"It is fortunate that LG and SK, which have grown to be the world's leading players in secondary batteries, have decided to end all legal disputes," Moon said in a post through Twitter on April 12 after SK Innovation (SKI) and LG Energy Solution (LGES) reached an overnight settlement through negotiations mediated by the administration of U.S. President Joe Biden.
SKI agreed to pay two trillion won ($1.78 billion) in compensation, and the two companies will not file suits for ten years. One trillion won will be paid in cash for two years from 2021. For the remainder, SKI will pay a certain portion of annual battery sales revenue from 2023.
Both LG and SK groups nurture their battery-making businesses as their next cash cow through a steady injection of capital for pre-emptive facility investment and technical development. Their legal fight has affected the nerves of South Korean policymakers who want a concerted push among domestic companies to join forces against foreign rivals especially in China.
"The recent global economic environment is accelerating technological change and the stability of a supply chain is becoming more important," Moon said. "The agreement is very meaningful as in that competition between members of the domestic industrial ecosystem and collaboration based on mutual trust serve national interests and long-term interests of individual companies."
The compromise is aimed at strengthening competitiveness in the rapidly growing battery market rather than being bound by "wasteful litigation," SKI CEO Kim Jun said in an email to company members, vowing to accelerate the construction of a $2.6 billion plant in Georgia and actively promote additional investment in U.S. and other markets.
Shares of SKI and LGES rallied as the agreement cleared uncertainty over their businesses. Market watchers think SKI benefits more as both companies made concessions from SKI's previous claims of one trillion won and three trillion won demanded by LGES.
"It's more favorable news for SK Innovation and exerts a positive impact on South Korea's secondary battery industry," Han Sang-won, a Dashin Securities analyst, said, adding the deal resolved uncertainties about battery business by SKI and LGES in the U.S. and the extreme discount of their battery business value as well.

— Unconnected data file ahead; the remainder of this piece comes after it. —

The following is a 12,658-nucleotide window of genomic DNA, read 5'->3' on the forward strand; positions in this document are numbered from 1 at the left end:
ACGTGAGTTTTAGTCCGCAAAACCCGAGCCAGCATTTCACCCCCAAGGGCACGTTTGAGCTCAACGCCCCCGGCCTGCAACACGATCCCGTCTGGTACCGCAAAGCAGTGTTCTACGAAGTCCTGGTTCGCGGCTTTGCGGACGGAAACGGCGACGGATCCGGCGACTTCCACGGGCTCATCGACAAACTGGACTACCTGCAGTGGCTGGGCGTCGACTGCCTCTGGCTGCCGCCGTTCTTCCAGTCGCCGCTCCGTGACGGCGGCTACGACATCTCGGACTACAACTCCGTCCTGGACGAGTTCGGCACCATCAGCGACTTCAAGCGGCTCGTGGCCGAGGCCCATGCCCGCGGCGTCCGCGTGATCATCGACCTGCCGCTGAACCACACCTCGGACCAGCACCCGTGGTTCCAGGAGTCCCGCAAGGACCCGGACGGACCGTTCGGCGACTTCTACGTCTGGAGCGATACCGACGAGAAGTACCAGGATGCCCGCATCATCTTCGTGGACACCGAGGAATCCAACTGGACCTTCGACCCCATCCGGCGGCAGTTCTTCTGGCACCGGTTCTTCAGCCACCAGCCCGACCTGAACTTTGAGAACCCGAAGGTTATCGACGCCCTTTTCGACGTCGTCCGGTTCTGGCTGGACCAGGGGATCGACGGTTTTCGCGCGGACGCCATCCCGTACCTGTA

For SKI, which has 2.94 trillion won in cash, Han said there would be no significant financial burden due to an inflow of cash from the sale of old stocks by its material making subsidiary, SK IE Technology (SKIET), and mines in Peru. "The amount of cash payments is one trillion won and it is able to respond without additional borrowing."
SKI's board has approved the sale of stakes in two Peruvian gas fields for 1.25 trillion won to Argentine oil firm Pluspetrol in an effort to cope with uncertainties caused by a COVID-19 pandemic and invest more in battery manufacturing. SKI aims to secure a capacity of 60 GWh (gigawatt hours) by 2022.
SKI suffered an overall business setback due to a COVID-19 pandemic. In 2020, losses were sharply up in the petrochemical and chemical sectors, but the battery division did well, with sales jumping to a record high of 1.6 trillion won from 690 billion won a year ago. In January, SKI earmarked 1.26 trillion won to build a third battery plant in Europe through its subsidiary in Hungary.
In March, SKI's board approved a new investment of 1.13 trillion won to increase the production of core materials for electric vehicle batteries in Poland through SKIET, which has lithium-ion battery separator (LiBS) plants in South Korea and China.
LGES CEO Kim Jong-hyeon said in an in-house message that his company is able to step up its push for global expansion. "We will play an active role in expanding battery supply on a large scale and successfully spreading electric vehicles through excessive and preemptive investments."
In March, LGES unveiled a new investment of more than five trillion won by 2025 to secure an independent production capacity of more than 70 GWh in the U.S. alone. The company has a 5GWh plant in Michigan with its 35GWh joint venture plant with General Motors under construction in Ohio.
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